On Stories: Plots of Competition: The Adversaries

This plot is perhaps the most basic of all plots in the plot library.  It can be summed up with one word “against” and satisfies my professional writing friends who delineated plot for me in three (or 4) forms:  “Man against man, man against God (nature) and man against himself.”

As far as internal versus external storylines goes, the internal (character driven) story will generally be found in “man against himself” plot and the external (action/event oriented) story will generally be found in the “man against man” plot, but not invariably, not always.  As for “man against God (nature),” it can go either way, but tends to lean toward internal storylines.

Man against Man:

This may be the most basic of the basic.  It is the mainstay of the B-movie where the good guy wears a white hat and the bad guy wears a black hat.   The “against” is the given point that needs to be remembered, and everything in the plot must bend to that directive.  Here is where you will find the basic protagonist (good guy) and basic antagonist (bad guy), and the stories built on this alone are innumerable.  (Then again, there are some stories where even those lines blur, for example Neil Simon’s The Odd Couple.  Who is the bad guy?)

Unlike the B-movies and most comic books, the protagonist need not be perfect and the antagonist need not be evil.  They may well be two people trying to do the right thing.  They may each have a mix of internal conflicts going on.  Invariably, though, they will be distinguished in the story by their decisions and actions, usually on moral grounds.  How often has the antagonist believed that the ends justify the means?  How often has the protagonist tried to save the life of the antagonist in the end?

Yes, this is one of those plots where a writer has to be careful.  It lends itself much too easily to cardboard characters and B-movies.  But then, if you are careful, you might produce  the next Star Wars.  That series of movies is built primarily as an adversary plot.  Luke Skywalker rises against the Empire, but is beaten down.  He becomes a Jedi and proves himself against Jobba the Hut. Then, finally, he has the showdown with the Emperor and the Vader himself.

The Magnificent 7 (7th Samurai) is another great adversarial plot, but from these examples you can see that “man against man” need not be just two people.  War stories are mostly adversarial plots, whatever else may be going on in the story.  Consider D-day, Patton, Massada.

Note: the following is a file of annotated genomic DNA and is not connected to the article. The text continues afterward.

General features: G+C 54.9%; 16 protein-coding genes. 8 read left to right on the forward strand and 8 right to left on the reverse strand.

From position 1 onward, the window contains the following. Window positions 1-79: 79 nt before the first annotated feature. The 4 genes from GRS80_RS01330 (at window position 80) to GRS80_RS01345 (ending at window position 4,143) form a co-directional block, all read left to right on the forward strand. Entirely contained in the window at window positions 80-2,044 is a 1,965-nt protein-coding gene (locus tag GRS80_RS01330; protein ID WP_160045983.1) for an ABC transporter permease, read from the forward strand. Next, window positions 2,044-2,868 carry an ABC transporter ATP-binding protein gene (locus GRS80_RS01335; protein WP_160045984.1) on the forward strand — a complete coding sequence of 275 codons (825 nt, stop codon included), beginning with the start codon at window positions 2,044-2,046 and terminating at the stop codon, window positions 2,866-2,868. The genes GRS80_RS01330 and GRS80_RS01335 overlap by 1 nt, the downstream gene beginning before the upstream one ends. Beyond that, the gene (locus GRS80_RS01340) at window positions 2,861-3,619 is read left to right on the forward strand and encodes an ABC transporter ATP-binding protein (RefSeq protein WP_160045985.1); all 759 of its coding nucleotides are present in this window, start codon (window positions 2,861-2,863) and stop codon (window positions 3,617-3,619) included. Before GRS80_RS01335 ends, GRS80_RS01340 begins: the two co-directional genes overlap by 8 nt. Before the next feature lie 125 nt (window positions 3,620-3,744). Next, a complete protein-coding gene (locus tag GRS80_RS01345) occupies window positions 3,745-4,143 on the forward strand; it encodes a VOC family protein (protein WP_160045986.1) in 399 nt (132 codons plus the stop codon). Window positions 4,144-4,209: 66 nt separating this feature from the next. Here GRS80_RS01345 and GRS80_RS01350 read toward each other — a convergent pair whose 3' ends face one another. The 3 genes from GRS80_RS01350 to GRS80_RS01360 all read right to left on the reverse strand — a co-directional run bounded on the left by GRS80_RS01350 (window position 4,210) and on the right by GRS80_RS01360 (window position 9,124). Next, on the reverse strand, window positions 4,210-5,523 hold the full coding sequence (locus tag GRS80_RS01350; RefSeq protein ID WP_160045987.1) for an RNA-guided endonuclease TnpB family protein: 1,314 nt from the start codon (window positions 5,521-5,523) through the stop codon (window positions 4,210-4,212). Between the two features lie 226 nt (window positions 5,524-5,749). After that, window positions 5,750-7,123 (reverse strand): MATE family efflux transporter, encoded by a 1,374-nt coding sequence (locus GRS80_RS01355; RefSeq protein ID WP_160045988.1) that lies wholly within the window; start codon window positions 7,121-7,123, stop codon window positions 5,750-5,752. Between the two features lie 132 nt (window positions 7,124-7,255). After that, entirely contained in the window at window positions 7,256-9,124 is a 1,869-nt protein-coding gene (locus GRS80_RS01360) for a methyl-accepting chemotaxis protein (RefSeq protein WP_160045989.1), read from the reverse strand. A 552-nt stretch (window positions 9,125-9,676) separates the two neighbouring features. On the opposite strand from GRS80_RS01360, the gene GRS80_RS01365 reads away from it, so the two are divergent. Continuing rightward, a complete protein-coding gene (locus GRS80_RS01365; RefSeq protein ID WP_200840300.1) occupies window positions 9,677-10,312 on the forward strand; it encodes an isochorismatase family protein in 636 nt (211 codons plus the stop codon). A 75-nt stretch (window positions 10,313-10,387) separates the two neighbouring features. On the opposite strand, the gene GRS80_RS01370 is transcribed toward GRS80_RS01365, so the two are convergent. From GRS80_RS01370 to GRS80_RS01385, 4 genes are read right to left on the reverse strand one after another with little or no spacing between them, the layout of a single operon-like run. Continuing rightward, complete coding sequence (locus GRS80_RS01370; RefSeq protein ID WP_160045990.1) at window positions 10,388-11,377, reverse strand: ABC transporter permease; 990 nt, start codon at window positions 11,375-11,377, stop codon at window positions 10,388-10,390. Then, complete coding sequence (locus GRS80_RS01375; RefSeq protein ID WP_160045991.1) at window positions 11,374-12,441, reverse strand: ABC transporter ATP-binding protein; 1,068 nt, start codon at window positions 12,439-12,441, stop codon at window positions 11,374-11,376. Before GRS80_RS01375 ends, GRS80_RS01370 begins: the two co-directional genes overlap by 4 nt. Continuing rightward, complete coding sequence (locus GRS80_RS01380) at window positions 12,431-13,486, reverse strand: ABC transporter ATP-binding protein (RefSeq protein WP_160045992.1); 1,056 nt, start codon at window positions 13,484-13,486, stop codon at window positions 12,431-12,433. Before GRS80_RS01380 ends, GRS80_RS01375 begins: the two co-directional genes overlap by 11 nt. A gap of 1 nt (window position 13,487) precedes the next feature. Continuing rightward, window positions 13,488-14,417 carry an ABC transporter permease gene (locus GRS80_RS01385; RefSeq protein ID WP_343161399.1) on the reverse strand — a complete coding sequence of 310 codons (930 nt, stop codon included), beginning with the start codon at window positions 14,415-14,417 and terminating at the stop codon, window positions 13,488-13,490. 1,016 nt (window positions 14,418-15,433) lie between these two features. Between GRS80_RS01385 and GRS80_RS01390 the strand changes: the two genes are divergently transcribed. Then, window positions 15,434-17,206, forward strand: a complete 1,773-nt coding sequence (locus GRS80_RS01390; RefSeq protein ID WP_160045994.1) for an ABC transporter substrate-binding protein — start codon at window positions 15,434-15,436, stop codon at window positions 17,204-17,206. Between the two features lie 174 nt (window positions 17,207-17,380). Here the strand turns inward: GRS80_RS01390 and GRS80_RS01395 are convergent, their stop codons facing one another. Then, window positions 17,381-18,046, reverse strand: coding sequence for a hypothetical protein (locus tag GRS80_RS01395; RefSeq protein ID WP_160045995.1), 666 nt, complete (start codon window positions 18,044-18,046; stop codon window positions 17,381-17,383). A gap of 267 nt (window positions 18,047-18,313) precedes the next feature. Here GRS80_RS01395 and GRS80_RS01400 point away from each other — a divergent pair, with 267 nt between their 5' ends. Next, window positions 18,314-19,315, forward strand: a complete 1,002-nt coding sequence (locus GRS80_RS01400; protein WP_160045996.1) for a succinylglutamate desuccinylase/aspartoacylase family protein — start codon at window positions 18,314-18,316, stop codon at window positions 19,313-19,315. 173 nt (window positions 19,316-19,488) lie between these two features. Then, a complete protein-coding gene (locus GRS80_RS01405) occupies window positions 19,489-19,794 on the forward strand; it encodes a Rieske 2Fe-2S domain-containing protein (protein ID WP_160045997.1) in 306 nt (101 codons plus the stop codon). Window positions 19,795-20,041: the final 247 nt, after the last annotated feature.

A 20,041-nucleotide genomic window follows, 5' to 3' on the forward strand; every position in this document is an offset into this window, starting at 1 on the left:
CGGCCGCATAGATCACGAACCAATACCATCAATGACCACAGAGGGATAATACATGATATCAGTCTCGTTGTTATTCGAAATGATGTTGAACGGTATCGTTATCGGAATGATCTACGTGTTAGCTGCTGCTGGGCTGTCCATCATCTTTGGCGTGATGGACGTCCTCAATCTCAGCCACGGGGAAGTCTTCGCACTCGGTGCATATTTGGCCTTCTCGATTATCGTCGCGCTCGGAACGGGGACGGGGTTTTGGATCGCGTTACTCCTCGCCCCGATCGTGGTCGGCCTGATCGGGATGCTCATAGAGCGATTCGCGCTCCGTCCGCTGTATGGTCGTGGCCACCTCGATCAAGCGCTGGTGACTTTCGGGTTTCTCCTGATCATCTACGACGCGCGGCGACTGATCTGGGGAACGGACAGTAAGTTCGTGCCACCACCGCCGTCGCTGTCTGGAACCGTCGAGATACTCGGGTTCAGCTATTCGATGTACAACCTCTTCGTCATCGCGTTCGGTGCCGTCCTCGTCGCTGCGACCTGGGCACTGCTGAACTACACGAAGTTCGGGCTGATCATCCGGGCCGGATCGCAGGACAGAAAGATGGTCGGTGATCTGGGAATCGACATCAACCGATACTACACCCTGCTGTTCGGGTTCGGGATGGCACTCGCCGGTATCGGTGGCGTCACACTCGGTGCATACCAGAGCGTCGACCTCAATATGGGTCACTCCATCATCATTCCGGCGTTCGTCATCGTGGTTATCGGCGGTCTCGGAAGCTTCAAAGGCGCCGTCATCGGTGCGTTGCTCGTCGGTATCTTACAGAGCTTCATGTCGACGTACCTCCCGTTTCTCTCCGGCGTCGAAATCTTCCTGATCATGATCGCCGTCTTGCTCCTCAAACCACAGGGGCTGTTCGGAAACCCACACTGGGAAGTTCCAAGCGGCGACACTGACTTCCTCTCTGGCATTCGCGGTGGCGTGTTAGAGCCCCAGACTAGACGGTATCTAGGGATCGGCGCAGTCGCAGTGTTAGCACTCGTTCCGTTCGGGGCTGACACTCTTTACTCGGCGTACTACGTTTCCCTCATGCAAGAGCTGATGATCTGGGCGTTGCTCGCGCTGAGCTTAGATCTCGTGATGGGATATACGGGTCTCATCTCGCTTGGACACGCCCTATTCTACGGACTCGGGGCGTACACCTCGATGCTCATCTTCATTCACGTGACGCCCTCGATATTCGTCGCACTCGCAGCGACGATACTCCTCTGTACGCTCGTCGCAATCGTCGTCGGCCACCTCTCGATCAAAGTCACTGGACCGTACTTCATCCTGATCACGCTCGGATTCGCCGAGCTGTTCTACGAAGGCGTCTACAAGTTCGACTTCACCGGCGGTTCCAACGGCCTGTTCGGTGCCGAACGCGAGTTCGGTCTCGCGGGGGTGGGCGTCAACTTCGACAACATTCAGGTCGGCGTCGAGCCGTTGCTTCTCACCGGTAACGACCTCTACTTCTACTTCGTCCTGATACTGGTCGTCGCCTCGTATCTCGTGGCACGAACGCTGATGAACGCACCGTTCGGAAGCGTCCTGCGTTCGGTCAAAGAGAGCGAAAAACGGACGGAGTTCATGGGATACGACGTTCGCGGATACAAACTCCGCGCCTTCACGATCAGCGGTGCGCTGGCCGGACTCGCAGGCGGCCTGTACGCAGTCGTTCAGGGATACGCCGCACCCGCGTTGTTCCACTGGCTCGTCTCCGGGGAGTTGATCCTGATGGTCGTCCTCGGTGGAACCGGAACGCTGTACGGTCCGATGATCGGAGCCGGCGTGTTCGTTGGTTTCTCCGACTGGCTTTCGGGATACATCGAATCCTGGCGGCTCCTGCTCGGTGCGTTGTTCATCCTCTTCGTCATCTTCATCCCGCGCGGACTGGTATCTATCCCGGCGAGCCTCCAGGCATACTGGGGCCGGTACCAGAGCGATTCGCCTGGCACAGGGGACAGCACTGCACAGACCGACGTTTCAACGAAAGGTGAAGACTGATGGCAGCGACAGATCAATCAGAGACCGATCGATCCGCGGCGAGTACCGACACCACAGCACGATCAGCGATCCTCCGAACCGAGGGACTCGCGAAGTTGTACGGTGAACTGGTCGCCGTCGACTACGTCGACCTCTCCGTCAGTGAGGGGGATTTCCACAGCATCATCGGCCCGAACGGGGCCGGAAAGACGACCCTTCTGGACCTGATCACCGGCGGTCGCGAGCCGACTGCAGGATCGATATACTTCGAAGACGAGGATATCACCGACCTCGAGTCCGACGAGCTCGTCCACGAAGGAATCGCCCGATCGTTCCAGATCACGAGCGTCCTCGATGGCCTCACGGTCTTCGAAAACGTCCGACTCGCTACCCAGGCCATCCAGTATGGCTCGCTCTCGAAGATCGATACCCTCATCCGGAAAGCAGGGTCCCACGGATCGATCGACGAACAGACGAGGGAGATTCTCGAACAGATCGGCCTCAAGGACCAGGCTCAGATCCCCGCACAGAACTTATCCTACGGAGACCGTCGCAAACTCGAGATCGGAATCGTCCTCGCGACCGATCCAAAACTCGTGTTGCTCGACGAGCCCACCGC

NOTE: it is in the “whatever else is going on” that a writer can often avoid a plot of complete cardboard.  Even the thinnest white hat-black hat B-western had a love interest to carry some of the load.  And here we see the third wheel which, if you have been reading these posts, you know I recommend to add depth to your story.

Man against God (Nature):

I am only going to mention a few of stories here, because you need only to get the idea.  The Shack would certainly have to be called a “man against God” story, though it may be an EMOTIVE plot as well.  Moby Dick, on the other hand is clearly a “man against nature” story.  What Melville did in the story, though, was add that third wheel in the form of the narrator:  “call me Ishmael.” 

Some stories in this category mix my professional friend’s ideas.  Both Swiss Family Robinson and Lord of the Flies begin as “man against nature” stories, but devolve into “man against man” stories.  There is nothing wrong with that, as these stories show, but it is important for a writer to know going in to be able to make a smooth transition.  Then there is Homeward Bound.  It is not exactly a “man against nature” story, but you get the idea.

Man against himself:

Robinson Caruso, on the other hand, is essentially a man against himself story even though it outwardly appears as another “man against nature” idea.  Likewise, you will find some sports stories are really “man against himself” stories despite the outward competition.  Rocky might fit here, or The Mighty Ducks, or The Bad News Bears, though honestly, while these are still competitive stories, they are underdog plots…  And anyway, now we are headed back toward B-movie land.

The Plot: 

Adversary plots generally follow the same pattern.  Two forces, often two persons stand against each other in a way which appears that one will win (succeed) and one will lose (fail)—though sometimes both lose and rarely both win.  The two need not have the same strengths and weaknesses, but they should begin on fairly even ground.

The against is all that is needed to provide conflict, tension and resolution.  Consider James Bond versus Doctor No, Sherlock Holmes versus Doctor Moriarity, Van Helsing versus Dracula, or Doctor Jeckel versus himself.  Versus (against) says and does it all.

Most of the time, early in the story, the antagonist gains an advantage.  The poor Count of Monte Cristo ended up in prison.  The meat of the story is the return or “rising up again” of the protagonist to that equal footing and status – to where there is a second chance at the one on one.  The resolution is how things turn out.  As often as not, the antagonist is overcome and never will rise again, unless it is a series…

Then again, the Count of Monte Christ is really a Rivalry plot, but that will have to wait until next time.

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